We included a total of 19 young Kuwaiti males < 30 years of age who underwent coronary angiogram during the period of 2014 to 2017; they were then stratified based on anabolic steroid use. Group A1 had the anabolic steroid users, which consisted of 6 patients, whereas group A2 had the non-anabolic steroid users, which consisted of 13 patients (Figure 1). Demographics of the patients are as follows; mean age was 24.37 ± 3.15; group A1 had a mean of 24.33 ± 3.5 while group A2 had a mean of 24.38 ± 3.12. The mean BMI of the patients was 29.81 ± 5.2, group A1 had a mean BMI of 32.8 ± 5.1 , and while group A2 had a mean BMI of 28.6 ± 5 . The risk factor profile of this group of patients included, hyperlipidemia in 15.8%, family history of coronary artery disease (CAD) in 26.3%, hypertension in 21.1%, diabetes mellitus 10.5%, current/ex-smoking in 94.7%, history of heart failure in 5.3% and 10.5% had history of valvular heart disease. Group A1 had a significant number of current/ex-smokers at 100%, whereas hyperlipidemia, family history of CAD, hypertension, history of heart failure and history of valvular heart disease were only present in 16.7% in A1, no diabetics were present in this group. Group A2 patients had hyperlipidemia and diabetes in 15.4%, family history of CAD in 30.8%, hypertension in 23.1%, history of valvular heart disease and chronic renal failure in 7.7%, and smoking also was the common risk factor present in 92.3%, whereas no patient had history of heart failure (Figure 2). The admission diagnosis had acute coronary syndrome (ACS), myocarditis and others which included heart failure (HF) and dilated cardiomyopathy (DCM). Majority of patients (68.4%) were diagnosed to have ACS, while 15.8% were diagnosed with myocarditis. Group A1 had 83.3% diagnosed with ACS, 16.7% were placed in the other category and no myocarditis cases. Group A2 had 61.5% ACS, 23.1% myocarditis and 15.4% in the other category (Table 1).

Figure 1: Prevalence of anabolic steroid users in young Kuwaiti male patients who underwent CAG.

Figure 2: CAD risk factors/Medical Hx.

Characteristic, n (%) unless specified otherwise All (N=19) Anabolic Steroids P-value
A1 (Yes) (n=6) A2 (No) (n=13)
Demographic        
Age, mean ± SD, years 24.37 ± 3.15 24.33 ± 3.5 24.38 ± 3.12 0.975
Male gender 19 (100%) 6 (100%) 13 (100%) NS
BMI, mean ± SD, kg/m2 29.81 ± 5.2 32.8 ± 5.1 28.6 ± 5 0.693
Past Medical history        
Hyperlipidemia 3 (15.8%) 1 (16.7%) 2 (15.4%) 0.943
Family h/o CAD 5 (26.3%) 1(16.7%) 4 (30.8%) 0.687
Hypertension 4 (21.1%) 1 (16.7%) 3 (23.1%) 0.750
Diabetes mellitus 2 (10.5%) 0 (0%) 2 (15.4%) NS
Current/ex-smoking 18 (94.7%) 6 (100%) 12 (92.3%) 0.485
H/o heart failure 1 (5.3%) 1 (16.7%) 0 (0%) NS
H/o valvular heart disease 2 (10.5%) 1 (16.7%) 1 (7.7%) 0.554
H/o chronic renal failure 1 (5.3%) 0 (0%) 1 (7.7%) NS
Clinical parameters at presentation      
HR, mean ± SD, bpm 80.6 ± 12.5 78.3 ± 13 81.6 ± 12.6 0.607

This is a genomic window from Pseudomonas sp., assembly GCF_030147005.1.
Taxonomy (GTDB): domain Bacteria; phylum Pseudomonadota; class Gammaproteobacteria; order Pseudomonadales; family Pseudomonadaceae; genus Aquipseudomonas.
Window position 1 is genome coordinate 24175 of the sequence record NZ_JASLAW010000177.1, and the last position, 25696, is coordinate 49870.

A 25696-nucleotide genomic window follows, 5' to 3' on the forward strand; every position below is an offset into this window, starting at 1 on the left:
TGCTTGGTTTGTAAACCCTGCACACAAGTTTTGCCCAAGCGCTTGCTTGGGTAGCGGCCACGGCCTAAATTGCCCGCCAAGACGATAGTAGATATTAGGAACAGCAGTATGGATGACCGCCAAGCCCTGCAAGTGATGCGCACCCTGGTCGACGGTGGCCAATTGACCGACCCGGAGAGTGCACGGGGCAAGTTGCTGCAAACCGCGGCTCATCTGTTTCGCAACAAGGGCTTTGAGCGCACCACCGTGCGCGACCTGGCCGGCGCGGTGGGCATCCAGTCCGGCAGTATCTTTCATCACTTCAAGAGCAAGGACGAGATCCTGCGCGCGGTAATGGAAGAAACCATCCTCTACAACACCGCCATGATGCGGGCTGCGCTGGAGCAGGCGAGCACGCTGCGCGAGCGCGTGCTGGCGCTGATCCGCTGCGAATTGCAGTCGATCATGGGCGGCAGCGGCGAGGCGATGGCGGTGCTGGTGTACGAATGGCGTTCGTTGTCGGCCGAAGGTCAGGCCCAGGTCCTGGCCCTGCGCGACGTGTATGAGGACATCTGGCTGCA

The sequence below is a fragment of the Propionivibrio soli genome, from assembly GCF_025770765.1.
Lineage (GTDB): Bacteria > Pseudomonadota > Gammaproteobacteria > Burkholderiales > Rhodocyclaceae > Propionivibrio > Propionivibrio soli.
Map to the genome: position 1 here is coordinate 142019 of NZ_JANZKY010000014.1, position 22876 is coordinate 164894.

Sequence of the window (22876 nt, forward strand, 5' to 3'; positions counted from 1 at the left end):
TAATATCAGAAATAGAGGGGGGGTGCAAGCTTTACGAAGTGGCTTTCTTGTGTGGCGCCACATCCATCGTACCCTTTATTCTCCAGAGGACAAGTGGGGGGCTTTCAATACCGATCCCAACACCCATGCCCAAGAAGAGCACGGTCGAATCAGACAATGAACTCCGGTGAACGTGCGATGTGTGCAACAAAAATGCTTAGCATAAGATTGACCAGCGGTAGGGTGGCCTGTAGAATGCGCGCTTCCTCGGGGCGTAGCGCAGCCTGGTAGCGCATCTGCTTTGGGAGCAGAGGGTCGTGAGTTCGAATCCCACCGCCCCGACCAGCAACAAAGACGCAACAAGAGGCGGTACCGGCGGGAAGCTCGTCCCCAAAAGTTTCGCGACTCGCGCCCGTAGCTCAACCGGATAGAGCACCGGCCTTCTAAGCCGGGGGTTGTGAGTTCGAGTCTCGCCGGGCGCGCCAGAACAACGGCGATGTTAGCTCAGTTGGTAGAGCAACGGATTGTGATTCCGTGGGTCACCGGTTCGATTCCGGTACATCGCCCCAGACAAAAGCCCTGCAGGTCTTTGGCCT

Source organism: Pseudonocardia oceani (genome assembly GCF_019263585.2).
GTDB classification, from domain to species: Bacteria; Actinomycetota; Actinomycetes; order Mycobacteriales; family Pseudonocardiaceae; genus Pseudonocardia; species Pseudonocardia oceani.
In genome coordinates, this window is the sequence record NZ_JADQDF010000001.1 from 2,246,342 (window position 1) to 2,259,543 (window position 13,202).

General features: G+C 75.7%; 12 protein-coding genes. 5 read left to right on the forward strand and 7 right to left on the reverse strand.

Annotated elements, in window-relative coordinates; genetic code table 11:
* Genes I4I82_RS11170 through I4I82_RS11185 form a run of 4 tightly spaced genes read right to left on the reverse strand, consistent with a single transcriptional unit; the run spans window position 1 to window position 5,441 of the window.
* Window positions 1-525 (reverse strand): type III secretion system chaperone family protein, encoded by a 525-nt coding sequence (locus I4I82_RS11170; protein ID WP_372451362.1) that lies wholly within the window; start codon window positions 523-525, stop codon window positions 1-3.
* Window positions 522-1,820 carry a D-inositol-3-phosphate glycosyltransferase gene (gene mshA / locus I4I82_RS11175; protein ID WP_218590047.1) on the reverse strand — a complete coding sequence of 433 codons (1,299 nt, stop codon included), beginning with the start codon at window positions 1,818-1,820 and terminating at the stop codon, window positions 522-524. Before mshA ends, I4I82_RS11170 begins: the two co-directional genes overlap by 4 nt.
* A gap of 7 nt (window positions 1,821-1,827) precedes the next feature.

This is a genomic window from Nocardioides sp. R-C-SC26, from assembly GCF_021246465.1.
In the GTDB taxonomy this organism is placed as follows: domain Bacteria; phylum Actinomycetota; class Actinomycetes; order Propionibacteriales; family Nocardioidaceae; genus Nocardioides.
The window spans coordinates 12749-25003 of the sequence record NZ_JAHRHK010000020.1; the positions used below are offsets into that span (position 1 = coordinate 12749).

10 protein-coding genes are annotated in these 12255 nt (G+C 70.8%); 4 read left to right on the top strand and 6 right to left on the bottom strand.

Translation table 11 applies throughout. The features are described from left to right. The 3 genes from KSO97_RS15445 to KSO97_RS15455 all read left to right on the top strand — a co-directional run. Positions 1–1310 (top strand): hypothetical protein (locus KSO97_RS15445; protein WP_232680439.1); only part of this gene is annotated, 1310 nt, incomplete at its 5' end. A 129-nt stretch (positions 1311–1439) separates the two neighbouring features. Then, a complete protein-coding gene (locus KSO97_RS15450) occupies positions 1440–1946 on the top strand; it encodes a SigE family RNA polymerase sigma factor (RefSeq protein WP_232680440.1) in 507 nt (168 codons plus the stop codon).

SBP, mean ± SD, mmHg 138.7 ± 27.4 147.8 ± 35.8 134.5 ± 23.1 0.340
DBP, mean ± SD, mmHg 78.6 ± 16.3 85.5 ± 23.4 75.5 ± 11.6 0.222
Crea, mean ± SD, µmol/L 129.3 ± 142.3 100.8 ± 20.1 142.5 ± 172.2 0.569
LVEF, mean ± SD, % 52.26 ± 9.88 50.7 ± 13.78 53 ± 8.1 0.646
Admission diagnosis        
ACS 13 (68.4%) 5 (83.3%) 8 (61.5%) 0.342
Myocarditis 3 (15.8%) 0 (0%) 3 (23.1%) NS
Others (DCM,HF,etc.) 3 (15.8%) 1 (16.7%) 2 (15.4%) 0.943

Table 1: Demographic and clinical characteristics of the cohort stratified by anabolic steroid use among young Kuwaiti male patients.

The medications used in the first 24 h where analyzed, this showed that the most commonly used drug was aspirin 89.5%, followed by beta-blockers 63.2%, glyceryl trinitrate (GTN) 57.9%, statins and clopidogrel were used 52.6%, angiotensin converting enzyme inhibitors (ACE-I)/angiotensin receptor blockers (ARBs) 47.4%, ticalgrelor and glycoprotein 2B/3A inhibitors (GP2B/3A inhibitors) were used in 15.8%, insulin was used it 10.5% and aldosterone inhibitors (spironolactone) were used in 5.3%. Use of ACE/ARB’s were seen more with group A1 with a statistical significance. Almost all patients in group A1 received beta-blockers while in group A2 only half of the patients received it in the first 24 h. Medications during discharge showed aspirin to 73.7%, ACE-I/ARBs to 68.4%, statins and beta-blockers to 63.2%, ticalgrelor to 31.6%, clopidogrel to 21.1% (Table 2).

Characteristic, n (%) unless specified otherwise All (N=19) Anabolic Steroids P-value
A1 (Yes) (n=6) A2 (No) (n=13)
Medications 1st 24 h        
GTN 11 (57.9%) 5 (83.3%) 6 (46.2%) 0.127
ACE-I or ARBs 9 (47.4%) 5 (83.3%) 4 (30.8%) 0.033
Clopidogrel 10 (52.6%) 5 (83.3%) 5 (38.5%) 0.069
Statins 10 (52.6%) 4 (66.7%) 6 (46.2%) 0.405
Aspirin 17 (89.5%) 5 (83.3%) 12 (92.3%) 0.554
Aldosterone inhibitors (spironolactone) 1 (5.3%) 1 (16.7%) 0 (0%) NS
Beta blockers 12 (63.2%) 6 (100%) 6 (46.2%) 0.024
Insulin 2 (10.5%) 0 (0%) 2 (15.4%) NS
Ticalgrelor 3 (15.8%) 0 (0%) 3 (23.1%) NS
GP2B/3A inhibitors 3 (15.8%) 2 (33.3%) 1 (7.7%) 0.154
Discharged medications      
Ticalgrelor 6 (31.6%) 2 (33.3%) 4 (30.8%) 0.911
ACE-I or ARBs 13 (68.4%) 5 (83.3%) 8 (61.5%) 0.342
Clopidogrel 4 (21.1%) 1 (16.7%) 3 (23.1%) 0.750
Statins 12 (63.2%) 5 (83.3%) 7 (53.8%) 0.216
Aspirin 14 (73.7%) 5 (83.3%) 9 (69.2%) 0.516